Pain Suppression (“Analgesia”) System in the Brain and Spinal Cord
The degree to which a person reacts to pain varies tremendously. This results partly from a capability of the brain itself to suppress input of pain signals to the nervous system by activating a pain control system, called an analgesia system.
The analgesia system is shown in Figure 48–4. It consists of three major components: (1) The periaque-ductal gray and periventricular areas of the mesen-cephalon and upper pons surround the aqueduct of Sylvius and portions of the third and fourth ventricles. Neurons from these areas send signals to (2) the raphemagnus nucleus, a thin midline nucleus located inthe lower pons and upper medulla, and the nucleusreticularis paragigantocellularis, located laterally inthe medulla. From these nuclei, second-order signals are transmitted down the dorsolateral columns in the spinal cord to (3) a pain inhibitory complex located inthe dorsal horns of the spinal cord. At this point, theanalgesia signals can block the pain before it is relayed to the brain.
Electrical stimulation either in the periaqueductal gray area or in the raphe magnus nucleus can suppress many strong pain signals entering by way of the dorsal spinal roots. Also, stimulation of areas at still higher levels of the brain that excite the periaqueductal gray area can also suppress pain. Some of these areas are (1) theperiventricular nuclei in the hypothalamus, lying adjacent to the third ventricle, and (2) to a lesser extent, the medial forebrain bundle, also in the hypo-thalamus.
Several transmitter substances are involved in the analgesia system; especially involved are enkephalin and serotonin. Many nerve fibers derived from the periventricular nuclei and from the periaqueductal gray area secrete enkephalin at their endings. Thus, as shown in Figure 48–4, the endings of many fibers in the raphe magnus nucleus release enkephalin when stimulated.
Fibers originating in this area send signals to the dorsal horns of the spinal cord to secrete serotonin at their endings. The serotonin causes local cord neurons to secrete enkephalin as well. The enkephalin is believed to cause both presynaptic and postsynapticinhibition of incoming type C and type Adpain fiberswhere they synapse in the dorsal horns.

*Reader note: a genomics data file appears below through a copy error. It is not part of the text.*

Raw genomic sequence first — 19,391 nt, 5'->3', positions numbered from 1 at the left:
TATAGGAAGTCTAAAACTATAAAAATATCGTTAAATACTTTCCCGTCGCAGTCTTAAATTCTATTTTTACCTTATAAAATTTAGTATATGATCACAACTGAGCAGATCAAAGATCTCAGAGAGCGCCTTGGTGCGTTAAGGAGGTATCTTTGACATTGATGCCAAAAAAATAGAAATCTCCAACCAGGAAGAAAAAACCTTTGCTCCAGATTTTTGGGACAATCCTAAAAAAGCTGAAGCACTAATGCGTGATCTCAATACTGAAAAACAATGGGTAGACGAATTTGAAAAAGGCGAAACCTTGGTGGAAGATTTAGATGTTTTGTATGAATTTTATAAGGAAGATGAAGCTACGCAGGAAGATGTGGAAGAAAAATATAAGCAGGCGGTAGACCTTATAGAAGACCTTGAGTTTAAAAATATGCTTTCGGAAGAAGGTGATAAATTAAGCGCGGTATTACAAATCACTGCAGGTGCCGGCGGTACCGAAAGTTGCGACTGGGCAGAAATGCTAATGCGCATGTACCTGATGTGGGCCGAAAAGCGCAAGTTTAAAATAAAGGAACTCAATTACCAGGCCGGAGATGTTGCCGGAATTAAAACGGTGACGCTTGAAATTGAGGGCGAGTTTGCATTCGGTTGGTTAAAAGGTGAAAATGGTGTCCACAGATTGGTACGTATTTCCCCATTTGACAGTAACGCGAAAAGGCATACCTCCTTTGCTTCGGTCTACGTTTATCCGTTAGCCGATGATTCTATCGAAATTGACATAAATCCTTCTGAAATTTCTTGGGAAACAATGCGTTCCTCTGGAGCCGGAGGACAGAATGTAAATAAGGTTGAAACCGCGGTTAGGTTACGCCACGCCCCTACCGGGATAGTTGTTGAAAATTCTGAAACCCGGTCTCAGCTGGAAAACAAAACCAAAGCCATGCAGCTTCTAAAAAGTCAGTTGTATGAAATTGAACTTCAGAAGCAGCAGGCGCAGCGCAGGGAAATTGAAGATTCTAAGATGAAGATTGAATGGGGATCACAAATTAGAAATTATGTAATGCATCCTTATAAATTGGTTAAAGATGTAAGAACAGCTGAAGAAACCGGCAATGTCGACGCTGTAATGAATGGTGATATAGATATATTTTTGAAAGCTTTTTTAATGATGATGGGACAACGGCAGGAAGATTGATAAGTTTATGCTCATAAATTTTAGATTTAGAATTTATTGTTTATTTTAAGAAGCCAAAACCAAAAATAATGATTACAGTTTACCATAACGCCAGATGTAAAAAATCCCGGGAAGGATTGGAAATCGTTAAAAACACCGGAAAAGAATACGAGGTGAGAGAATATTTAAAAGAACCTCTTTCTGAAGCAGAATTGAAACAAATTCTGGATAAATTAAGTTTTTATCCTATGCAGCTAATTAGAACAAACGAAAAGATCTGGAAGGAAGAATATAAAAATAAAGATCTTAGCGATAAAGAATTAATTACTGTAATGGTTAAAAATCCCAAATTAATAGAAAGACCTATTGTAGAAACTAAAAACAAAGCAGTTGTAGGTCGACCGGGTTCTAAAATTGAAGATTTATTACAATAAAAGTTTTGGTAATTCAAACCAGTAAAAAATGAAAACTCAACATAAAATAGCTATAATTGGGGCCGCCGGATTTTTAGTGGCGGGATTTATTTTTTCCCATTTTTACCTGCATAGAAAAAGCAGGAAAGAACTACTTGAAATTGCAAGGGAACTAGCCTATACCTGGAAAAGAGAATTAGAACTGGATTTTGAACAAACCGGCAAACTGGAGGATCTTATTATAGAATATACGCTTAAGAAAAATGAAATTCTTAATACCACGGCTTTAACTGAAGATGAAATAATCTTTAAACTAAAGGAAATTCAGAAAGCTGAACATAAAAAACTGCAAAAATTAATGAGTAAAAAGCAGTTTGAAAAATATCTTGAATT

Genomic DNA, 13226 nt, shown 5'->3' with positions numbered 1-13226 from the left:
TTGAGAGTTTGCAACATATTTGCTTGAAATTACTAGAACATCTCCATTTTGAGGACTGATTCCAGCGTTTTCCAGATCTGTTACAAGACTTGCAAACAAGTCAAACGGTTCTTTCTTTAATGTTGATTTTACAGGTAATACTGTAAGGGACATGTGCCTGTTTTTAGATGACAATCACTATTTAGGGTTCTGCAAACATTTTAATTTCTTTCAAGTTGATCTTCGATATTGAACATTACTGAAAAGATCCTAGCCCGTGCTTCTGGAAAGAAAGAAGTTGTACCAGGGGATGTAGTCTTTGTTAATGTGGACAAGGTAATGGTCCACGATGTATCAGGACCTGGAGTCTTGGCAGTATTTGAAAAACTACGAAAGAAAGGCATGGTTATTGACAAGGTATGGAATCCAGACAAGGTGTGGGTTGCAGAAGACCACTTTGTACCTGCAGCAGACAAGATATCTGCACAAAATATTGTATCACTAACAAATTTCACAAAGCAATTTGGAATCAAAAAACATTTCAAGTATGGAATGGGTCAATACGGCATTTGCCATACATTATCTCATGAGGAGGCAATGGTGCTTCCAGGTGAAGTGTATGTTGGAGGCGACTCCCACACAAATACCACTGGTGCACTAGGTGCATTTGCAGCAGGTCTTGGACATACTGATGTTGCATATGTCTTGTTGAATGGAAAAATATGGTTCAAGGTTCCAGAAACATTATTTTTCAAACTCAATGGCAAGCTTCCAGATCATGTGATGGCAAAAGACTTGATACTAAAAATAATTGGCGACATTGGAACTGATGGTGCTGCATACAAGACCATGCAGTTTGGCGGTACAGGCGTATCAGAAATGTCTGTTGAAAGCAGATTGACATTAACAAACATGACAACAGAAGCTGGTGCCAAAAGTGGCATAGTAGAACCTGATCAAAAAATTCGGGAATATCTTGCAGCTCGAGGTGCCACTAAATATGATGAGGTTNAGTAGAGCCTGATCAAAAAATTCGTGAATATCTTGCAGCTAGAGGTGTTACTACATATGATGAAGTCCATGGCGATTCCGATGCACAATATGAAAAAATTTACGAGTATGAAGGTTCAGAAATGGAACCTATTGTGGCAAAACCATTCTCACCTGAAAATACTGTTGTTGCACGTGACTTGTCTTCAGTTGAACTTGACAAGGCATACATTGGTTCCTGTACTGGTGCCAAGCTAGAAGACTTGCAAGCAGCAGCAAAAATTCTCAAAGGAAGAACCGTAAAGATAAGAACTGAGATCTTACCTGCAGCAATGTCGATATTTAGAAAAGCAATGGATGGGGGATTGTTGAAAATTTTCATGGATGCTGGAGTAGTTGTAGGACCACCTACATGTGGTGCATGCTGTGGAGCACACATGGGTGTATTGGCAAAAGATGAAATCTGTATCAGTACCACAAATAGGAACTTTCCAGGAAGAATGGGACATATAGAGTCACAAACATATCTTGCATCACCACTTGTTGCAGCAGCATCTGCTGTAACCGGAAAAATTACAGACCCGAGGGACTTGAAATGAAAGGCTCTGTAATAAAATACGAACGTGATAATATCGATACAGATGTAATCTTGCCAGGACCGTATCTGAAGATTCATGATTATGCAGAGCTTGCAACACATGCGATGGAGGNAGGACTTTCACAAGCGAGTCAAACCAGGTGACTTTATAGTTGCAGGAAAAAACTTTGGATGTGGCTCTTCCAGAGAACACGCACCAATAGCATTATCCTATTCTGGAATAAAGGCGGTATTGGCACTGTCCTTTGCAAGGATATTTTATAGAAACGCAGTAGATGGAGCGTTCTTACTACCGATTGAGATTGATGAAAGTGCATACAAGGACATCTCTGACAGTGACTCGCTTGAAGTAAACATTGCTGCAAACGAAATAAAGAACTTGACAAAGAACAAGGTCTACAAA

Thus, the analgesia system can block pain signals at the initial entry point to the spinal cord. In fact, it can also block many local cord reflexes that result from pain signals.
More than 35 years ago it was discovered that injec-tion of minute quantities of morphine either into the periventricular nucleus around the third ventricle or into the periaqueductal gray area of the brain stem causes an extreme degree of analgesia. In subsequent studies, it has been found that morphine-like agents, mainly the opiates, also act at many other points in the analgesia system, including the dorsal horns of the spinal cord. Because most drugs that alter excitability of neurons do so by acting on synaptic receptors, it was assumed that the “morphine receptors” of the analge-sia system must be receptors for some morphine-like neurotransmitter that is naturally secreted in the brain. Therefore, an extensive search was undertaken for the natural opiate of the brain. About a dozen such opiate-like substances have now been found at differ-ent points of the nervous system; all are breakdown products of three large protein molecules: pro-opiomelanocortin, proenkephalin, and prodynorphin.
Among the more important of these opiate-like substances are b-endorphin, met-enkephalin, leu-enkephalin, and dynorphin.
The two enkephalins are found in the brain stem and spinal cord, in the portions of the analgesia system described earlier, and b-endorphin is present in both the hypothalamus and the pituitary gland. Dynorphin is found mainly in the same areas as the enkephalins, but in much lower quantities.
Thus, although the fine details of the brain’s opiate system are not understood, activation of the analgesiasystem by nervous signals entering the periaqueductalgray and periventricular areas, or inactivation of painpathways by morphine-like drugs, can almost totallysuppress many pain signals entering through the peripheral nerves.
Another important event in the saga of pain control was the discovery that stimulation of large type Aβ sensory fibers from peripheral tactile receptors can depress transmission of pain signals from the same body area. This presumably results from local lateral inhibition in the spinal cord. It explains why such simple maneuvers as rubbing the skin near painful areas is often effective in relieving pain. And it probably also explains why lin-iments are often useful for pain relief.
This mechanism and the simultaneous psychogenic excitation of the central analgesia system are probably also the basis of pain relief by acupuncture.
Several clinical procedures have been developed for suppressing pain by electrical stimulation. Stimulating electrodes are placed on selected areas of the skin or, on occasion, implanted over the spinal cord, supposedly to stimulate the dorsal sensory columns.
In some patients, electrodes have been placed stereo-taxically in appropriate intralaminar nuclei of the thal-amus or in the periventricular or periaqueductal area of the diencephalon. The patient can then personally control the degree of stimulation. Dramatic relief has been reported in some instances. Also, pain relief has been reported to last for as long as 24 hours after only a few minutes of stimulation.
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